Ches Bostick, vice president of the Texas Association of Public Insurance Adjusters (TAPIA), said the right to appraisal being used on auto claims is increasing. He estimated they make up 40% of independent appraisals in the state.

“Appraisal today is anything but fast and inexpensive,” Vostick said. “It’s not uncommon for an appraisal to take a year or more to resolve. And to make matters worse, the associated fees to the appraisers and umpires often range into the tens of thousands of dollars. As a result, some carriers are beginning to exclude the process from their policies and/or make it optional for themselves.

“In those cases, policyholders are left with no other option but to hire an attorney, and most won’t, and often end up settling their claim for less than they may be entitled to… TAPIA believes that appraisal should be part of the insurance policies covering real and personal property in Texas. Rather than doing away with it, we believe that it can be salvaged by adding some guardrails and timeframes.”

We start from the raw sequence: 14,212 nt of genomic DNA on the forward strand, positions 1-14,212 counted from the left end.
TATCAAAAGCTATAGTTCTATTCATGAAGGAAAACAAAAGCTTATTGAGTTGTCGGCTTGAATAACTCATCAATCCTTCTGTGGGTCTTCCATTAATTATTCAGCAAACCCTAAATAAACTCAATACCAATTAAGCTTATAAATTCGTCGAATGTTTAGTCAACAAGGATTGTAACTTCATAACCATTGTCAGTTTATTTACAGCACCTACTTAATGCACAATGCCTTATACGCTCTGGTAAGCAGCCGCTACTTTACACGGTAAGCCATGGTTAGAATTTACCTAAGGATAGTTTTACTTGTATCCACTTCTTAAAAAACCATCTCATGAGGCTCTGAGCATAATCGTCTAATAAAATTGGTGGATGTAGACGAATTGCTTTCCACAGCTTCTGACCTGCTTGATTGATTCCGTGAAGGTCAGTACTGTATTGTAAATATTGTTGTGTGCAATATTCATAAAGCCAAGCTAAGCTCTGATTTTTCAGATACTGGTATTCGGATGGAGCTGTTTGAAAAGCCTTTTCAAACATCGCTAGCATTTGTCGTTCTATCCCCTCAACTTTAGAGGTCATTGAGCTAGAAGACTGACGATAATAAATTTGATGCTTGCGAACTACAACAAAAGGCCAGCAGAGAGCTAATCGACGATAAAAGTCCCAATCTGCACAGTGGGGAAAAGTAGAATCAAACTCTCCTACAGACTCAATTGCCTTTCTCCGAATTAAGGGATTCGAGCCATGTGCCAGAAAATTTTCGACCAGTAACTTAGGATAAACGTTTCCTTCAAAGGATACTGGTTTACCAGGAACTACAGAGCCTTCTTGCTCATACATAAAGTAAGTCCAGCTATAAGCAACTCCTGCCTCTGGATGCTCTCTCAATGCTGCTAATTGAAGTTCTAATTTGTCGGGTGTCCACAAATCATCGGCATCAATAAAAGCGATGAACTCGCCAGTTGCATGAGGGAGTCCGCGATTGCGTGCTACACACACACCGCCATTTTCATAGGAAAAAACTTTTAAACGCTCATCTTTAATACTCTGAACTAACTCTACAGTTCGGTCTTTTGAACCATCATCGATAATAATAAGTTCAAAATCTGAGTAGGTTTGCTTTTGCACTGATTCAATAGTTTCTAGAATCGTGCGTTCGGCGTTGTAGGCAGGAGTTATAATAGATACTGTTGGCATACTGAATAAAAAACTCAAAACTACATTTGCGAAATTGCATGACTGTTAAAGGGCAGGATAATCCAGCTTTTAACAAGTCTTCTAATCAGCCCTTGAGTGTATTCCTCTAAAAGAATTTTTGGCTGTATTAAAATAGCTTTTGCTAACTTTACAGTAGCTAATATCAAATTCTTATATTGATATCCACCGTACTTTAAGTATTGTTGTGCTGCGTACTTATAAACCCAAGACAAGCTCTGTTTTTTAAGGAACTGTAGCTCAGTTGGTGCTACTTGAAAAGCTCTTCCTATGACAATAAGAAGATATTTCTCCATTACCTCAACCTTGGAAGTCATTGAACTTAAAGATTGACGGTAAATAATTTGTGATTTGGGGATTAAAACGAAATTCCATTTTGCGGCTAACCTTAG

Texas Watch Executive Director Ware Wendell said the advocacy organization continues to see the biggest need for third-party appraisal in auto insurance.

“Auto is twice the size of the homeowners market, and we have very limited remedies as policyholders,” he said. “Cars are very complicated. It’s very hard to get an attorney to take a property damage claim. You’re left with either taking what the insurance company offers, which oftentimes is too little to do that repair safely, or taking it through appraisal. If companies are allowed to take that out of the policy, we eat the cost, repairs are not made safely, and our roads become more dangerous.”